Kootenay

Hard Fescue/Sheep Fescue

Hard fescue is an introduced, cool season bunchgrass with fibrous roots. Hard fescue is not native to North America and was introduced from Europe. There is some confusion about the scientific naming of the species, mostly because in older works it was considered a subspecies of sheep fescue (Festuca ovina var. duriscula). Sheep fescue is also introduced from Europe, but is closely related to the red fescue (F. rubra) complex, which is native to North America.

Canada Wildrye

Canada wildrye is a tall, tufted, cool season, perennial bunchgrass. It is also known as nodding wildrye in some areas.

It grows from a deep, spreading root system, occasionally with short rhizomes.

Erect and leafy hollow stems grow to 60 to 150 cm (24 to 59 in.) in height. Leaf blades are flat and wide, waxy green, and sometimes curled. Its seed heads self-pollinate, with some cross-pollination.

Smooth Bromegrass

Smooth bromegrass is a high-yielding, cold hardy, long-lasting, creeping perennial grass. Roots are deep, fibrous, and very fine. Once established it grows creeping rhizomes and can become root bound.

Stems can reach as high as 1.2 m (48 in.) in height. Leaf blades are rolled, hairless, large and wide, up to 1.5 cm (1/2 in.). There is often a “W” constriction in the upper leaf.

American Vetch

American vetch is a long-lived, cool season, native perennial legume. It has climbing or trailing tendrils; the name vicia is from the Latin vincio meaning to bind or climb. It is commonly found throughout British Columbia. Its common names include American vetch, wild vetch, stiffleaf vetch, and wild pea. Currently recognized subspecies are Vicia americana ssp. americana and Vicia americana ssp. minor Hook.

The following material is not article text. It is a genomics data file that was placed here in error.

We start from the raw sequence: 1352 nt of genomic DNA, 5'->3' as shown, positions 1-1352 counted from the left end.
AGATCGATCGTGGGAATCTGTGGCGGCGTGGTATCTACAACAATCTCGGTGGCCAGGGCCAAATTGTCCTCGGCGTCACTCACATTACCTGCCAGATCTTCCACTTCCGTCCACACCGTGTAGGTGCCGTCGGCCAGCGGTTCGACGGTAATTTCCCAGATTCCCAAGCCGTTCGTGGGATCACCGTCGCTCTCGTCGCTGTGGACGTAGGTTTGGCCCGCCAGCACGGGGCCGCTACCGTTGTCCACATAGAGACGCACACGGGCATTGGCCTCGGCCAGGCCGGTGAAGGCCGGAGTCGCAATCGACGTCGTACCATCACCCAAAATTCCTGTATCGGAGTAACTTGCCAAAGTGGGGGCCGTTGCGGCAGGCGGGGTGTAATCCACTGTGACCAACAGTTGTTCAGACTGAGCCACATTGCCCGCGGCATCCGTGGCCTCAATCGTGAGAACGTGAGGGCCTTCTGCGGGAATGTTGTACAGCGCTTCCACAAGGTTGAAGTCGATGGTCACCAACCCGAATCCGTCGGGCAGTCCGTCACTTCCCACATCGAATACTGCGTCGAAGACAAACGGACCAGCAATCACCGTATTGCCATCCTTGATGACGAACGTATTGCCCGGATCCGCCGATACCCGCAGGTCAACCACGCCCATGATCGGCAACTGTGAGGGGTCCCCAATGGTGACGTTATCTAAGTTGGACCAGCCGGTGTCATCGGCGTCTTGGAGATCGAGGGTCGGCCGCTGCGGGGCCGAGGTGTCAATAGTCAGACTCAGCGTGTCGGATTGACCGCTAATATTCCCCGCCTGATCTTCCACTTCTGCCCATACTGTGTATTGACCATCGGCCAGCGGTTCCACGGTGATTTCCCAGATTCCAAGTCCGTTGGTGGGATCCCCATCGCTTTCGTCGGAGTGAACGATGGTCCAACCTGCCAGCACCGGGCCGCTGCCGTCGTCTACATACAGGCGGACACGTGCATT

Rocky Mountain/Alpine Fescue

Rocky Mountain fescue is a densely tufted, low-growing, perennial bunchgrass with dense fibrous roots. Alpine fescue is very similar in growth habit but slightly shorter in stature. Both are cool season native grasses. There has been some variety development research in the last 10 years by Alberta Research Council researchers in Vegreville, Alberta.

Timothy

Timothy is a widely adapted, cool season perennial bunchgrass. It is considered hardy and reliable, but does not tolerate drought well.

Roots are wide spreading, shallow and fibrous with heaviest concentration of roots within top 7.5 cm (3 in.) of soil. Swollen bulbs or corms develop just below the surface and store nutrients for winter survival and regrowth after cutting or grazing.

It has strong tall stems up to 120 cm (47 in.) tall. Leaves are hairless and rolled during the bud stage. They are relatively wide, up to 12 mm, and flat.

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